b. Amazon Kindle, for those eBooks requiring Kindle reading (and where I can download my purchases)

c. Aldiko, for other eBooks

The Apps are available on Google Play.

8. Skype

To communicate with other users with video for free across Wifi, there’s still nothing better out there.

The App is available on Google Play.

9. Social Media

Facebook/Twitter/LinkedIN. Goes without saying.

The Apps are available on Google Play.

10. Coffee Shop Apps

I’m referring to Starbucks and Second Cup.

When you need a coffee and are in a bind without your card, you simply add your card number to an account that you tie in with an app on your phone. It simplifies the process greatly.

The Apps are available on Google Play.

 

Glad you enjoyed!

The Skinny On the OnePlus One Phone in Canada – How Much Does It Cost, and How Long Does it Take?

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Courtesy of oneplus.net

Courtesy of oneplus.net

I recently ordered and am looking forward to the OnePlus One phone, which has great reviews and can replace my semi-functional iPhone 5. The “hook” is that at $350 for a 64 GB model, the phone costs less than half the cost of a regular phone, and there’s no plan you need to be tied into. Sounds great, right? I’d like to think so.

The pricing in Canada, though, is a bit more than the $350 price tag would lead you to believe. In Canada I purchased the phone at $350 base price. In addition there’s the shipping. With shipping there are two options, one at $28 and one at $37. The one at $28 doesn’t provide tracking and is not Canada Post, therefore, the only real option is the $37 one. That brings it up to $387. Then there’s payment through Paypal. Paypal in my case converted $387 as $462. Fine, though we’re already at more than $100 over. Lastly, there’s the inevitable duties I will need to pay for it which is over $50. That brings the phone to over $500!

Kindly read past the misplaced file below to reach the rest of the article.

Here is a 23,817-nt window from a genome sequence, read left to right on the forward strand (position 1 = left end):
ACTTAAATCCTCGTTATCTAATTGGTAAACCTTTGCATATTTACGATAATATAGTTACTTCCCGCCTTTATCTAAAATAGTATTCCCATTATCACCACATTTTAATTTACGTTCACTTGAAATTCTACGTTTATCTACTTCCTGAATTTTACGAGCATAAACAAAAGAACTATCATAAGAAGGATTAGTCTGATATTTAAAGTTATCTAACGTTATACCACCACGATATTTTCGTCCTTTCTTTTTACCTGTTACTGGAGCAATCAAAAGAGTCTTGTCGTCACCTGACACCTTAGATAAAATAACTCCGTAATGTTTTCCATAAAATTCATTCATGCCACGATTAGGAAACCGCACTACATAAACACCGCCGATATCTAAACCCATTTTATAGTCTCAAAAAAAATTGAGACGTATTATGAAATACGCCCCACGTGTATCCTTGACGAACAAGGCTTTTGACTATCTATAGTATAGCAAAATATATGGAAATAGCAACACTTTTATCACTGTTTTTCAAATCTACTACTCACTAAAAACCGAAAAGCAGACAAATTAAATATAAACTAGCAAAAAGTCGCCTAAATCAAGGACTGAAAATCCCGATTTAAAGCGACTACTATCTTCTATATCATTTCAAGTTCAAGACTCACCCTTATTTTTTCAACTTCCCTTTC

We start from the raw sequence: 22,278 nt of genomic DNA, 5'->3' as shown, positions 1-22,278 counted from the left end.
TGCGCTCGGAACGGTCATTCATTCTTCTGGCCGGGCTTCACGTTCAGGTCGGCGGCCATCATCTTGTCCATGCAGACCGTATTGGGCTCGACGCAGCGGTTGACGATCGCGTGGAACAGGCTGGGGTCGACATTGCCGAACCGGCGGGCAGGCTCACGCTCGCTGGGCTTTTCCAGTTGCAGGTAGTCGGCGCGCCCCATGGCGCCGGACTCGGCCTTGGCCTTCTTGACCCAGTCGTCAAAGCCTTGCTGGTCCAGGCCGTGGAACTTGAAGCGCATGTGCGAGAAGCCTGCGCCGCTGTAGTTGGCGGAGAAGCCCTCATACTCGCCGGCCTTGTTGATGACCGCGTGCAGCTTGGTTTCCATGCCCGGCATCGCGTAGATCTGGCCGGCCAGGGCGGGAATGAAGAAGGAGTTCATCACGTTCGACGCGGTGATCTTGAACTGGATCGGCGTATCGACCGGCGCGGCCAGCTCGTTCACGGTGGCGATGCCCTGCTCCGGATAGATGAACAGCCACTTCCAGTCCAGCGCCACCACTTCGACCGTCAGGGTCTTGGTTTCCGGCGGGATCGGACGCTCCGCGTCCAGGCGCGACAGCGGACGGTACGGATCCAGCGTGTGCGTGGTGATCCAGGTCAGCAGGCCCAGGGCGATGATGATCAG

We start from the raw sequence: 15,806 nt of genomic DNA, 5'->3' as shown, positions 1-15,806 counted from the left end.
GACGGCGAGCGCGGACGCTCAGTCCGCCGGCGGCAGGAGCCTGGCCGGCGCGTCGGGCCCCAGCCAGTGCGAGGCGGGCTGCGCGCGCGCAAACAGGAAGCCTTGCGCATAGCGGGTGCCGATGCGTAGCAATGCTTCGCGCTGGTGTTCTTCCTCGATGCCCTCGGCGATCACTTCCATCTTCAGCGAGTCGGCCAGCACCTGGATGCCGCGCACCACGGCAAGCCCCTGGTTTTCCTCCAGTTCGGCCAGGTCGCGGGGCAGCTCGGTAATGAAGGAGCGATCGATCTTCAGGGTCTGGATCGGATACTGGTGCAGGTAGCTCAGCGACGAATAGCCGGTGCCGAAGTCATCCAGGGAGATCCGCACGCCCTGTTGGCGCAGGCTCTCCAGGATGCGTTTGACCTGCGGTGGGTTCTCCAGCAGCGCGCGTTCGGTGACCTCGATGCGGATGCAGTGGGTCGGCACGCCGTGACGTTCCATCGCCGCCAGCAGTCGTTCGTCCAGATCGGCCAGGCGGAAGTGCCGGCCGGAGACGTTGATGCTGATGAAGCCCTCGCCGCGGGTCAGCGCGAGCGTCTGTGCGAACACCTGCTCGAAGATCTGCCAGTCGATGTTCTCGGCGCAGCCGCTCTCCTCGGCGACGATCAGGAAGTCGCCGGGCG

Also, there’s getting the necessary accessories such as the plastic screen protector, case, and backup charger, which amount to another $36.

Live and learn I guess. Hopefully though this phone will last me a good couple of years so I can justify the investment.

Internet Data Usage (Bell v.s. Rogers): Is That How They Calculate It On Your Bill?

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uptime-downtime

Photo courtesy of play.google.com

This is nothing new. Over the last 6-7 years big Canadian phone/data/ISP providers like Bell and Rogers have set a bandwidth cap for users paying for their internet service. They would charge a certain amount, and then have a cap. How accurate is this cap though?

A friend of mine that presently owns his own private ISP company recently informed me that it’s impossible for these ISP companies to accurately tell you how much data you’re using: it’s impossible. With Rogers, what they do is take a survey of all users around a block, then average this amount. With Bell, they take the username of your Modem and charge any bandwidth from that username, which is relatively more accurate.